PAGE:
Vanilla growing

Vanilla flower ready for pollinationVanilla flower ready for pollination

To flourish and produce truly aromatic beans vanilla needs a leafy tropical environment: plenty of dappled sunlight, buckets of rain, rich loamy soils.

Ndali’s plantation grows under regenerating tropical forest with generous amounts of mulching materials, whilst that of our Fairtrade organic farmers’ is under a canopy of banana, guava, mango and prunus africana trees. Its about as organic as it gets.

The Flower

The intricate vanilla flower has to be pollinated by hand using a pin or whittled stick to carefully lift out of the way the flap (rostellum) which separates the stigma and pollen-bearing anther; thumb and forefinger then gently squeeze these male and female parts together.

The delicate work has to be done within eight hours of the flower opening, and has to dodge rain, ants and heavy hands to produce a successful conception.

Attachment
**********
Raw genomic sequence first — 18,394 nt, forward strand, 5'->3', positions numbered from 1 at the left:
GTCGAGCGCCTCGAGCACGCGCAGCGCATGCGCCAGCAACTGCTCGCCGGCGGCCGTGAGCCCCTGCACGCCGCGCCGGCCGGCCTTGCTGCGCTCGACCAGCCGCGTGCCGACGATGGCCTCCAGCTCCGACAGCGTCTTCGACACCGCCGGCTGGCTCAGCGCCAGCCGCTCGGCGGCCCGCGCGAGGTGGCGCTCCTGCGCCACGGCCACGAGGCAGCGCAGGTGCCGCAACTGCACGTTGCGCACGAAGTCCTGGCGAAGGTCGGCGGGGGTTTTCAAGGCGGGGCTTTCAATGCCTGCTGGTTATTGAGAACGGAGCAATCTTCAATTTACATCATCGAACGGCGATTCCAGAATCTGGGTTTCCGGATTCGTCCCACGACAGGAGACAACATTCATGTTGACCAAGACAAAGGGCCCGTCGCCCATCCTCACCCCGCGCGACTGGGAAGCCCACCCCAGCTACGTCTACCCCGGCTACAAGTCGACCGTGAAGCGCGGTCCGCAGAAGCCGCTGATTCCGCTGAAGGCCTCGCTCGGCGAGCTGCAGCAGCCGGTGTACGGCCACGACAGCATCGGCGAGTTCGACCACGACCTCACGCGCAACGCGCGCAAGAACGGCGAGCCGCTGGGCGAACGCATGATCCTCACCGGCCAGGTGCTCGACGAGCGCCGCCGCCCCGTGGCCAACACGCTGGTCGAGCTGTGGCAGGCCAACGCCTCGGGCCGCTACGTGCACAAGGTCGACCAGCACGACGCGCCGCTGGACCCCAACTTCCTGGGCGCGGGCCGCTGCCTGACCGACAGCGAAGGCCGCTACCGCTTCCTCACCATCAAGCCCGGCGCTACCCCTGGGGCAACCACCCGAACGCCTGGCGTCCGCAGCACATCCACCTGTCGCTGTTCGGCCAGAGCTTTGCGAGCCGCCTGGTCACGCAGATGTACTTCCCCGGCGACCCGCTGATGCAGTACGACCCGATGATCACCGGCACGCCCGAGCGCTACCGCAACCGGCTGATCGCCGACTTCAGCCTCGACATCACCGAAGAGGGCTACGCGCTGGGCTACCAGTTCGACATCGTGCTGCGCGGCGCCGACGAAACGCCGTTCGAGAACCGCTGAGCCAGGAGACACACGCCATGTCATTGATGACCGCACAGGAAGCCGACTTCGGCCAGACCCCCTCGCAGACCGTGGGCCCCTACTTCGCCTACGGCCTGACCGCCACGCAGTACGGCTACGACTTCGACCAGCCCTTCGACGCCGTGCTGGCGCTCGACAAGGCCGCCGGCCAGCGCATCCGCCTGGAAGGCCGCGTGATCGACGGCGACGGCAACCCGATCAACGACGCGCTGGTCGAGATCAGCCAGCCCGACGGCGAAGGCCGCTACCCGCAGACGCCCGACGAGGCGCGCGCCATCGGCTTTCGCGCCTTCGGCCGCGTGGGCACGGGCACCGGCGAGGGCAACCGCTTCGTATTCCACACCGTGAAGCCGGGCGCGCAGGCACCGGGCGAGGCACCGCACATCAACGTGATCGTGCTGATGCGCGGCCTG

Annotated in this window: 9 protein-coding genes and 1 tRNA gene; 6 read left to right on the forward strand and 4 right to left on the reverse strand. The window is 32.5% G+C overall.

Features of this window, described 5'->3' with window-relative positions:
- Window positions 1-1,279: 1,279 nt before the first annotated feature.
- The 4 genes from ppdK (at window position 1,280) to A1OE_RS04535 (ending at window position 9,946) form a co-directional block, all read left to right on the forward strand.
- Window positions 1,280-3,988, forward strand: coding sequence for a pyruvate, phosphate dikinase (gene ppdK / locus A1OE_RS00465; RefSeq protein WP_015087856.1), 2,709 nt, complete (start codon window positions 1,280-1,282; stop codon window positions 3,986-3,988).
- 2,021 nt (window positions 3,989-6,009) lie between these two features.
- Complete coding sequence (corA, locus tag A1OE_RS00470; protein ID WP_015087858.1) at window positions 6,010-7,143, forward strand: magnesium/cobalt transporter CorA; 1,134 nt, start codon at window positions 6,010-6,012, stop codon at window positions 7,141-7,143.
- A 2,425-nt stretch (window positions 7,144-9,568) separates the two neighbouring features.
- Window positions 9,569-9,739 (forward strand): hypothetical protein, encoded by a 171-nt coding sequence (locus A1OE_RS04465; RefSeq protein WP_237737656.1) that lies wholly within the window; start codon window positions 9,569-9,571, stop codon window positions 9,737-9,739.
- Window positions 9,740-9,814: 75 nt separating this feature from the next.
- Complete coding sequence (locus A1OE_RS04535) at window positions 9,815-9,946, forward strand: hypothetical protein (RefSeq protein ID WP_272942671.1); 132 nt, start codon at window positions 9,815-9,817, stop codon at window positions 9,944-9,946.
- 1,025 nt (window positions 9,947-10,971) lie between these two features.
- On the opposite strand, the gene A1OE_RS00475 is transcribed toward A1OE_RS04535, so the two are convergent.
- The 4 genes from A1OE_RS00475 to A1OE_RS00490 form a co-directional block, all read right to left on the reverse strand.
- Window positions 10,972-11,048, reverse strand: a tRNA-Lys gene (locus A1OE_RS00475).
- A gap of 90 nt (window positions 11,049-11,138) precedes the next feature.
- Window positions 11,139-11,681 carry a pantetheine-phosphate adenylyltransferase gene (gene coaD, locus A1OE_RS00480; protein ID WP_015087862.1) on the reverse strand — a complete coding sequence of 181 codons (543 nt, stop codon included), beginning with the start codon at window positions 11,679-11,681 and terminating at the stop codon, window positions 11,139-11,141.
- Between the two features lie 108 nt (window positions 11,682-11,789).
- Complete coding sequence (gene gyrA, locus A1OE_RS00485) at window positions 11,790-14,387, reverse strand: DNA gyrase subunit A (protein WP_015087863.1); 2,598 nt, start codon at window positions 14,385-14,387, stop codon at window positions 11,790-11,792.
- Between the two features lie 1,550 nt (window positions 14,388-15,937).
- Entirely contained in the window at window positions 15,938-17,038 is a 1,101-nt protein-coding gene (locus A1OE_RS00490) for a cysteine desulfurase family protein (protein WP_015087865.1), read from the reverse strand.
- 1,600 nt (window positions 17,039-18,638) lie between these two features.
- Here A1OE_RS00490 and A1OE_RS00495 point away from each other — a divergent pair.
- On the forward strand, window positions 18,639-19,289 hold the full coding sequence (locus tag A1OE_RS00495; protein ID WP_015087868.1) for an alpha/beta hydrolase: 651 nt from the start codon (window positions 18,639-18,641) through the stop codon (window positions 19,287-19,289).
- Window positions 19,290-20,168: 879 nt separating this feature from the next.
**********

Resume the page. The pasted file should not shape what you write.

The tiny ground-living stingless bees in Uganda, called meliponine, and three other species of insect elsewhere in the world, are the only ones capable of pollinating the flower but are too few and far between. The vanilla bean is harvested 9-11 months after pollination: the longer the beans are left on the vine the better.

A balance of tame and wild: vanilla on a fig in Lulu's gardenA balance of tame and wild: vanilla on a fig in Lulu's garden

The Vine

Vanilla is an orchid vine, originally from Central America, and the only one of over 25,000 orchid species to produce an edible fruit. It grows in tropical latitudes stretching to approximately 23° either side of the equator. The vine needs to entwine a host tree – we grow ours up mulberry, physic nut trees, and forest trees.

Loading sacks of vanilla for transporting to Ndali Estate
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